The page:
“Every single empire in its official discourse has said that it is not like all the others, that its circumstances are special, that it has a mission to enlighten, civilize, bring order and democracy, and that it uses force only as a last resort. And, sadder still, there always is a chorus of willing intellectuals to say calming words about benign or altruistic empires, as if one shouldn’t trust the evidence of one’s eyes watching the destruction and the misery and death brought by the latest mission civilisatrice.”
One of the most notable minds from the children of the diaspora is undoubtedly Edward Said. His famous book, Orientalism, founded the discipline of postcolonial studies and revolutionized the way the Western world views the “Orient”.
Edward Said was a brilliant academic, who worked as a professor and literary critic. Born in Jerusalem, Palestine in 1953, his Palestinian-American identity would inspire much of his literary work. His father, William Ibrahim Said, received American citizenship after serving on the American side of World War II. After the initial occupation of Palestine in 1947, the Said family moved to Cairo, Egypt. Said attended schools that were English speaking and were living under British mandate when he was in Palestine. In turn, this provided him with a solid understanding of Western culture and identity. On his clearly British first name, and Arab last name, he said the following; “With an unexceptionally Arab family name like “Saïd”, connected to an improbably British first name…I was an uncomfortably anomalous student all through my early years: a Palestinian going to school in Egypt, with an English first name, an American passport, and no certain identity, at all…Every time I speak an English sentence, I echo it in Arabic, and vice versa.”
Said would go on to attend Princeton University for his Bachelor’s of Arts in 1957. In 1960 and 1964 respectively, he received his Master’s and PhD from Harvard University in English Literature. He began to lecture at another Ivy League institution, Columbia University, teaching English and comparative literature. In 1970, he married Mariam Cortas, and had a son and a daughter. Said was inspired by the great thinkers before him, including Antonio Gramsci, Frantz Fanon, Aime Cesaire, Michel Foucault, and Theodor Adorno.
In 1978, the literary world was revolutionized by a single book, Orientalism by Edward Said. An indignant anti-colonial thinker, he raises in this book the “othering” of the Islamic World and the Middle East. Said asserts that work by Western thinkers and scholars executed, alienated, distorts, and “othered.” Orientalism argues that the Western world poses the Western world as the pinnacle of civilization, and other cultures in the Global South, specifically the Middle East, as barbaric. In turn, the assertion or stereotype of the Middle East being barbaric is then used as a justification to intervene, dehumanize, and “save” the Middle East from its underdevelopment and inferiority. The ideology that the Western world has the authority to intervene into sovereign nations, occupy territories and assert themselves in situations where they are not needed has been used as a justification for some of the worst crimes against humanity and war crimes the world has ever seen. One need not to say more than Abu Ghraib and the birth defects of Fallujah to understand how this ideology is deeply harmful. Fundamentally, ranking cultures and regions hierarchically to see who is more “advanced” is wrong and perpetuates the superiority of certain nations over others.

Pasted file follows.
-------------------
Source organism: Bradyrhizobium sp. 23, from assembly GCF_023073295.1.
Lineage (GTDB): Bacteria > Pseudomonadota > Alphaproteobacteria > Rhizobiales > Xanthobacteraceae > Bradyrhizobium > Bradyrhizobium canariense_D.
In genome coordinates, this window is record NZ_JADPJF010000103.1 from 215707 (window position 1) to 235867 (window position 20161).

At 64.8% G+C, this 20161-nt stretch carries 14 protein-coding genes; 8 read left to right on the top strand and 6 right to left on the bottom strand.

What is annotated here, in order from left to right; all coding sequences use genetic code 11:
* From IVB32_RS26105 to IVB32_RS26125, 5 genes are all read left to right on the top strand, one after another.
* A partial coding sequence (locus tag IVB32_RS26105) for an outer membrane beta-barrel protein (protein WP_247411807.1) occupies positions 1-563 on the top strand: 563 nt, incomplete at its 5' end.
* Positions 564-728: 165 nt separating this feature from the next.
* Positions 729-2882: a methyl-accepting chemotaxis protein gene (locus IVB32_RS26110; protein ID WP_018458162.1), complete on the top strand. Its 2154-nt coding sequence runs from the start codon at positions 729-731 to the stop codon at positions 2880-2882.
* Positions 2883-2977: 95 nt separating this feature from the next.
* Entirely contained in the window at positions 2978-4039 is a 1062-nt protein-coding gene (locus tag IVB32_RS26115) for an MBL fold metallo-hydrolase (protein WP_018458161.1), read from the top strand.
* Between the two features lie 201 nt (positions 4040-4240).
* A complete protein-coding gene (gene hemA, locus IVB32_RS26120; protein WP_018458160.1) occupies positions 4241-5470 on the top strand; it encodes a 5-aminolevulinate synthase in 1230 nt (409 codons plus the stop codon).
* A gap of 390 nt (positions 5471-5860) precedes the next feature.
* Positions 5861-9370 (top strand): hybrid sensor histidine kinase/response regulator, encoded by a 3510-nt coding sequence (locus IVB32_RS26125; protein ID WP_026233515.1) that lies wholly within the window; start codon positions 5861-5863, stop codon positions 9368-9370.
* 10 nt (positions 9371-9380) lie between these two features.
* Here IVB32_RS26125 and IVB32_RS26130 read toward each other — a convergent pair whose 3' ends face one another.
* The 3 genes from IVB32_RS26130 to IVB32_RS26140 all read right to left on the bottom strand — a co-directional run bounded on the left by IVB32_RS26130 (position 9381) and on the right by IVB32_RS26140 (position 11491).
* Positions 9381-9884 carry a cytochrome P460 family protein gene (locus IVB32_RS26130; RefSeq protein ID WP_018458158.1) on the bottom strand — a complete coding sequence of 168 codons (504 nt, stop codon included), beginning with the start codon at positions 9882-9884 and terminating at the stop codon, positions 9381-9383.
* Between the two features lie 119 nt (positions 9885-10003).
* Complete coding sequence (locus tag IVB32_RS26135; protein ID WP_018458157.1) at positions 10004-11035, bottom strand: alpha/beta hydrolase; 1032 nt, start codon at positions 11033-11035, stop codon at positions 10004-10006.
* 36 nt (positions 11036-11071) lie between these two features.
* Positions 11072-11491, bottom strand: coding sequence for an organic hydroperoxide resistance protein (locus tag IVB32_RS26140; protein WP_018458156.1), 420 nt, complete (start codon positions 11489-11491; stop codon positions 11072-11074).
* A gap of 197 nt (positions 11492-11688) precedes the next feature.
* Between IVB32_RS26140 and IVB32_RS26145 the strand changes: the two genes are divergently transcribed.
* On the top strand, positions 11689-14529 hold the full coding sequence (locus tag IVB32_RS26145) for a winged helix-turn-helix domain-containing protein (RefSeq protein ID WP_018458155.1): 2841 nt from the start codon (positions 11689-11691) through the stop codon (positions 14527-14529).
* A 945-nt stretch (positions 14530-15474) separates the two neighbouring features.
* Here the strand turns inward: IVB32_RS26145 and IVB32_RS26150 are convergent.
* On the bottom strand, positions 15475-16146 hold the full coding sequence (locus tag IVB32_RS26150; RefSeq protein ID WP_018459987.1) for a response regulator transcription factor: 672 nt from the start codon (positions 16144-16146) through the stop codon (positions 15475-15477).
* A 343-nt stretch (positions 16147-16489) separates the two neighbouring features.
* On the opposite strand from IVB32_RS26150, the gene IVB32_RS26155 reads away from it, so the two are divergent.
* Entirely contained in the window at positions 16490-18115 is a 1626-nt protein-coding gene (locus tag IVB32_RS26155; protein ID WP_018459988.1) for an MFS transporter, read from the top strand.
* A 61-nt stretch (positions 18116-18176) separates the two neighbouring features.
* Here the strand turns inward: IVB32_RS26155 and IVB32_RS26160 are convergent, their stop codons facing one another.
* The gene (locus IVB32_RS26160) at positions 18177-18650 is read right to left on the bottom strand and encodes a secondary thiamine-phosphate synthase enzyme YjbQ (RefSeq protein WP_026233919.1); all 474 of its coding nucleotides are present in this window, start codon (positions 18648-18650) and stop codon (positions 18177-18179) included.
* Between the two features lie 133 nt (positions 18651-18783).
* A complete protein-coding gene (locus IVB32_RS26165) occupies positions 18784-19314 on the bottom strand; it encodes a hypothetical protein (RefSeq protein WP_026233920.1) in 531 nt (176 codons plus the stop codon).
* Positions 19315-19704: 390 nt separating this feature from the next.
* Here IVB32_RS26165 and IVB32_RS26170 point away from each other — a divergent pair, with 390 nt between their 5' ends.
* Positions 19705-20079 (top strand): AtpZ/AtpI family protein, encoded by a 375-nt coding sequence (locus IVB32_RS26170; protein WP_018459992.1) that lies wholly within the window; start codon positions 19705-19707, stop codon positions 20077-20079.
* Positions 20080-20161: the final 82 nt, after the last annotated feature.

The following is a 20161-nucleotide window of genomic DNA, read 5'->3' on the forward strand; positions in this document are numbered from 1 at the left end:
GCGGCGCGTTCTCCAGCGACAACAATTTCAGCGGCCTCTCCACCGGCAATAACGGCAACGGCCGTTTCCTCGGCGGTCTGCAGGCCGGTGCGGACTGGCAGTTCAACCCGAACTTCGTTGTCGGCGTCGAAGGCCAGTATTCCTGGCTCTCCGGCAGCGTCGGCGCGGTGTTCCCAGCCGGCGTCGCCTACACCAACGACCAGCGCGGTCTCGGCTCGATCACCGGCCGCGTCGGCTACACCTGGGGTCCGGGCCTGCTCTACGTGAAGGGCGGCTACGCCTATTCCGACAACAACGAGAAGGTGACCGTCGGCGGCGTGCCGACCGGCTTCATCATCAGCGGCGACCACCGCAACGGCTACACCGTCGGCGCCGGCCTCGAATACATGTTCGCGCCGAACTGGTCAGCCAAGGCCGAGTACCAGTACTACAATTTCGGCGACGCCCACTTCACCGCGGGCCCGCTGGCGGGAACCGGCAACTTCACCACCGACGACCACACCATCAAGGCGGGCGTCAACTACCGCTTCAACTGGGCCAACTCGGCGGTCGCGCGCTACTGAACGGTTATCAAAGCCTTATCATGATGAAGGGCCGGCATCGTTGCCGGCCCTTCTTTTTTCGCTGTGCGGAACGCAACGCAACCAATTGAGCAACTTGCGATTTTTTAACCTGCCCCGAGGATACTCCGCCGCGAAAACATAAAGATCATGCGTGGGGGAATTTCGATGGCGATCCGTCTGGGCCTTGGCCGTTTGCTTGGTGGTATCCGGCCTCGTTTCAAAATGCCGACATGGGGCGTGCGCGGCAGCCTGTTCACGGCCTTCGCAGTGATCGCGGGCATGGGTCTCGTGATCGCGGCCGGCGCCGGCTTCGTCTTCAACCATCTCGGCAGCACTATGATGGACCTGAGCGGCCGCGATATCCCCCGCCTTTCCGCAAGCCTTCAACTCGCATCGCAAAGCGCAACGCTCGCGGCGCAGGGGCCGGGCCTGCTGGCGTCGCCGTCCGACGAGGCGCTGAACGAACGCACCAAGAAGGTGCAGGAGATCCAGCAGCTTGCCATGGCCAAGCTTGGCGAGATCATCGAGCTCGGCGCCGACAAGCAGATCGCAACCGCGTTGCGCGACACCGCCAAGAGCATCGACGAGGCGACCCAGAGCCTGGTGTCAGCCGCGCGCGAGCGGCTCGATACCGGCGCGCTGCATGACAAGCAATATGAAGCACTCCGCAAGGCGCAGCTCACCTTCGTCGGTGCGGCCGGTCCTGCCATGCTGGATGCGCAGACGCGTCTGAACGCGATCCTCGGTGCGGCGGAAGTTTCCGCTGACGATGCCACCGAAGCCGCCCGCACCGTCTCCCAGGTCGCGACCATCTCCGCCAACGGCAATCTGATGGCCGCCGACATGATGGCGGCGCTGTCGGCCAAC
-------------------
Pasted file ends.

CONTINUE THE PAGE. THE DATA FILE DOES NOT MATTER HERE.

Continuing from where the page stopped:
Further, when discussing what country or region is more or less developed, one must ask WHO sets the standard for what is seen as a nation being “fully developed,” and what are the implications of ranking nations based on perceived development. For example, some may view the existence of a universal healthcare system and a universal basic income as a truly developed nation. Some may only see having a functional government system and sovereign borders as developed. The issue is, and remains until this day, is that no nation is superior to another, and that until the most powerful and Western nations on earth see this, Edward Said’s words remain hauntingly relevant.